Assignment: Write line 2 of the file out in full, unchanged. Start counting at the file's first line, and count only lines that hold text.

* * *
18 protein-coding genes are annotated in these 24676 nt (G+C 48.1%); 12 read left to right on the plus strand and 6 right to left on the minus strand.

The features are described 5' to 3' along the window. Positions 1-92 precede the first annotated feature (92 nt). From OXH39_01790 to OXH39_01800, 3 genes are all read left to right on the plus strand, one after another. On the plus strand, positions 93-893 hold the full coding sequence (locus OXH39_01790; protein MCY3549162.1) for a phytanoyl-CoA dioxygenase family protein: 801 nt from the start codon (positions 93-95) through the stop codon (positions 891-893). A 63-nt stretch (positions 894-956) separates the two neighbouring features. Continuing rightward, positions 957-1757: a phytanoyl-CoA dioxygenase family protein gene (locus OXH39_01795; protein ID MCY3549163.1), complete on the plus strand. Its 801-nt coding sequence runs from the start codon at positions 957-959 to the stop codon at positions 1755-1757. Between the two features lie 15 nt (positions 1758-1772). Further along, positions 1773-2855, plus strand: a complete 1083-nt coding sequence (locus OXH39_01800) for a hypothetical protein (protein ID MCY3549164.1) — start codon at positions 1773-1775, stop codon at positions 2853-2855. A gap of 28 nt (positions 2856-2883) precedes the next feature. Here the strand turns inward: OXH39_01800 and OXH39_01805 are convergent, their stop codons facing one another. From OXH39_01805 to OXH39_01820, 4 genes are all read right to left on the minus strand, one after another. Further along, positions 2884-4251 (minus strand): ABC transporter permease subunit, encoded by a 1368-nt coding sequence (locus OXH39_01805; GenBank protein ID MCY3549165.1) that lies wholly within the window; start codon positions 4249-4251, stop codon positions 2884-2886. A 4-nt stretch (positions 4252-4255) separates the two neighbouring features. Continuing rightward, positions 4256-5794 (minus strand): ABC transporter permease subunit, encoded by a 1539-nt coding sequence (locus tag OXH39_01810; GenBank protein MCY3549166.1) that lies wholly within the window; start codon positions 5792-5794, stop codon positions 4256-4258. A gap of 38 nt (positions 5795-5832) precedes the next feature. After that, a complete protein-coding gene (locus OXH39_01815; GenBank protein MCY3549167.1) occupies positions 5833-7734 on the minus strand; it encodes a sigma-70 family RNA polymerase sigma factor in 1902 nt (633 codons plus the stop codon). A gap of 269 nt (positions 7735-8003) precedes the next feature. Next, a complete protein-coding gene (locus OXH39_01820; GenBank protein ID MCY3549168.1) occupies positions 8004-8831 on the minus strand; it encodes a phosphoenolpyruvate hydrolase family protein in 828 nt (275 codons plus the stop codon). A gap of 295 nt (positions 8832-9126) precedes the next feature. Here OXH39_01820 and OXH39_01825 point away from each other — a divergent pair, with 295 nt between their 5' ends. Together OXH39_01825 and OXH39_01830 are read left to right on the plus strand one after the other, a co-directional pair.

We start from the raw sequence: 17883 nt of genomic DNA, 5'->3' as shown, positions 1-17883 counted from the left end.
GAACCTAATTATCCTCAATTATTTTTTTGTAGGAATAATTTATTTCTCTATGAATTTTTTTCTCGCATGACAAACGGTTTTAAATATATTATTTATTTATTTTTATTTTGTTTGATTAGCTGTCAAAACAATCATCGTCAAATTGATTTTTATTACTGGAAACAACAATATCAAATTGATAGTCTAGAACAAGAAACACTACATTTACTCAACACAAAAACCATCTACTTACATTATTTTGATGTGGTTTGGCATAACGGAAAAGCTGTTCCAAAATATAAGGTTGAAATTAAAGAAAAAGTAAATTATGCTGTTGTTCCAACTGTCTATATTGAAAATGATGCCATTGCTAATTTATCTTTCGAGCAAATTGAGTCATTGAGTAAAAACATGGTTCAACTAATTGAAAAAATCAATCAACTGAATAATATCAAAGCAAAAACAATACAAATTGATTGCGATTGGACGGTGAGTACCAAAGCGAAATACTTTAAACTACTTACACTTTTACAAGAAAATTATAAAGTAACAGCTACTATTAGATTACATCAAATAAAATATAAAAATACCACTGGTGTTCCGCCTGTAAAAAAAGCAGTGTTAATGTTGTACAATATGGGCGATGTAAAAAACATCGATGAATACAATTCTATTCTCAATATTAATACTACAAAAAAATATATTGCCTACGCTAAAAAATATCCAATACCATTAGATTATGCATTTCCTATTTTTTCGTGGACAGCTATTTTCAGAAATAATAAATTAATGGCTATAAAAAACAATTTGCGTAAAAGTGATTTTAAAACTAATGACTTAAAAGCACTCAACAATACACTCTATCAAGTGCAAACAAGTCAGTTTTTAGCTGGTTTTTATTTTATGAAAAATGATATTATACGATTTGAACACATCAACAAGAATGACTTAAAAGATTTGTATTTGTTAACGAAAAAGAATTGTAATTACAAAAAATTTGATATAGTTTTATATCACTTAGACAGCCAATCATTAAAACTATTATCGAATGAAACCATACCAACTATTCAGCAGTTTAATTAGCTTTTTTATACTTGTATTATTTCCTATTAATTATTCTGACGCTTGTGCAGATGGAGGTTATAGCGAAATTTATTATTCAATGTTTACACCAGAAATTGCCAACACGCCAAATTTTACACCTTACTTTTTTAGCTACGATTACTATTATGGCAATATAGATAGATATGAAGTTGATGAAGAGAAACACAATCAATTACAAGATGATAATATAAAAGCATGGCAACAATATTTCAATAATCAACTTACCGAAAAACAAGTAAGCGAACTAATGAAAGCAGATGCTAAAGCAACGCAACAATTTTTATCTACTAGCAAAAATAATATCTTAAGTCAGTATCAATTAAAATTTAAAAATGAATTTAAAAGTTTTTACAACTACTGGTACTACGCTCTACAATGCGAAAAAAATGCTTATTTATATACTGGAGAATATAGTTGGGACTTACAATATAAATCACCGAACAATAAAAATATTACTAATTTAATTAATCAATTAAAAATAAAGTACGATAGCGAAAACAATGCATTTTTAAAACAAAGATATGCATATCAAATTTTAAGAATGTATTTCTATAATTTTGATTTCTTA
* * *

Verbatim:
The features are described 5' to 3' along the window. Positions 1-92 precede the first annotated feature (92 nt). From OXH39_01790 to OXH39_01800, 3 genes are all read left to right on the plus strand, one after another. On the plus strand, positions 93-893 hold the full coding sequence (locus OXH39_01790; protein MCY3549162.1) for a phytanoyl-CoA dioxygenase family protein: 801 nt from the start codon (positions 93-95) through the stop codon (positions 891-893). A 63-nt stretch (positions 894-956) separates the two neighbouring features. Continuing rightward, positions 957-1757: a phytanoyl-CoA dioxygenase family protein gene (locus OXH39_01795; protein ID MCY3549163.1), complete on the plus strand. Its 801-nt coding sequence runs from the start codon at positions 957-959 to the stop codon at positions 1755-1757. Between the two features lie 15 nt (positions 1758-1772). Further along, positions 1773-2855, plus strand: a complete 1083-nt coding sequence (locus OXH39_01800) for a hypothetical protein (protein ID MCY3549164.1) — start codon at positions 1773-1775, stop codon at positions 2853-2855. A gap of 28 nt (positions 2856-2883) precedes the next feature. Here the strand turns inward: OXH39_01800 and OXH39_01805 are convergent, their stop codons facing one another. From OXH39_01805 to OXH39_01820, 4 genes are all read right to left on the minus strand, one after another. Further along, positions 2884-4251 (minus strand): ABC transporter permease subunit, encoded by a 1368-nt coding sequence (locus OXH39_01805; GenBank protein ID MCY3549165.1) that lies wholly within the window; start codon positions 4249-4251, stop codon positions 2884-2886. A 4-nt stretch (positions 4252-4255) separates the two neighbouring features. Continuing rightward, positions 4256-5794 (minus strand): ABC transporter permease subunit, encoded by a 1539-nt coding sequence (locus tag OXH39_01810; GenBank protein MCY3549166.1) that lies wholly within the window; start codon positions 5792-5794, stop codon positions 4256-4258. A gap of 38 nt (positions 5795-5832) precedes the next feature. After that, a complete protein-coding gene (locus OXH39_01815; GenBank protein MCY3549167.1) occupies positions 5833-7734 on the minus strand; it encodes a sigma-70 family RNA polymerase sigma factor in 1902 nt (633 codons plus the stop codon). A gap of 269 nt (positions 7735-8003) precedes the next feature. Next, a complete protein-coding gene (locus OXH39_01820; GenBank protein ID MCY3549168.1) occupies positions 8004-8831 on the minus strand; it encodes a phosphoenolpyruvate hydrolase family protein in 828 nt (275 codons plus the stop codon). A gap of 295 nt (positions 8832-9126) precedes the next feature. Here OXH39_01820 and OXH39_01825 point away from each other — a divergent pair, with 295 nt between their 5' ends. Together OXH39_01825 and OXH39_01830 are read left to right on the plus strand one after the other, a co-directional pair.